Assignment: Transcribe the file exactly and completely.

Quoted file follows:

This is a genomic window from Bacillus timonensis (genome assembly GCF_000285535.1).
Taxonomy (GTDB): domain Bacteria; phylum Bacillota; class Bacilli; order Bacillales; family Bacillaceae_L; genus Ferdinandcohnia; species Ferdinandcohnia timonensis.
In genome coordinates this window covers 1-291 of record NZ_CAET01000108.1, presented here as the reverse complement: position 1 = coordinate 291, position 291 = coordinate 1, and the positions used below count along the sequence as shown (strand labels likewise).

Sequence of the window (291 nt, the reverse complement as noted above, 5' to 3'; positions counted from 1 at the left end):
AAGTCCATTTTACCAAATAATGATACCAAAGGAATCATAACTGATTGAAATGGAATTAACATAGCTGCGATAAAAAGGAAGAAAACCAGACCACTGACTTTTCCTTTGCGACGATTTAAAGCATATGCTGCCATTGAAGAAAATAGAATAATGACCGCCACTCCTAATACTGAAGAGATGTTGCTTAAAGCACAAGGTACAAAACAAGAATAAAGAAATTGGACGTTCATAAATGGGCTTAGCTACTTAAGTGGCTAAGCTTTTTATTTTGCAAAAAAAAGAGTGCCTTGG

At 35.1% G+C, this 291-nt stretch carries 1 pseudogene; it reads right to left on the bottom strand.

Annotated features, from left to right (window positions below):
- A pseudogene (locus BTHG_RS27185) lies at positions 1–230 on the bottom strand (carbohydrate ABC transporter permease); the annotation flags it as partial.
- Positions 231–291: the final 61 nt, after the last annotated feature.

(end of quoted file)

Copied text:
This is a genomic window from Bacillus timonensis (genome assembly GCF_000285535.1).
Taxonomy (GTDB): domain Bacteria; phylum Bacillota; class Bacilli; order Bacillales; family Bacillaceae_L; genus Ferdinandcohnia; species Ferdinandcohnia timonensis.
In genome coordinates this window covers 1-291 of record NZ_CAET01000108.1, presented here as the reverse complement: position 1 = coordinate 291, position 291 = coordinate 1, and the positions used below count along the sequence as shown (strand labels likewise).

Sequence of the window (291 nt, the reverse complement as noted above, 5' to 3'; positions counted from 1 at the left end):
AAGTCCATTTTACCAAATAATGATACCAAAGGAATCATAACTGATTGAAATGGAATTAACATAGCTGCGATAAAAAGGAAGAAAACCAGACCACTGACTTTTCCTTTGCGACGATTTAAAGCATATGCTGCCATTGAAGAAAATAGAATAATGACCGCCACTCCTAATACTGAAGAGATGTTGCTTAAAGCACAAGGTACAAAACAAGAATAAAGAAATTGGACGTTCATAAATGGGCTTAGCTACTTAAGTGGCTAAGCTTTTTATTTTGCAAAAAAAAGAGTGCCTTGG

At 35.1% G+C, this 291-nt stretch carries 1 pseudogene; it reads right to left on the bottom strand.

Annotated features, from left to right (window positions below):
- A pseudogene (locus BTHG_RS27185) lies at positions 1–230 on the bottom strand (carbohydrate ABC transporter permease); the annotation flags it as partial.
- Positions 231–291: the final 61 nt, after the last annotated feature.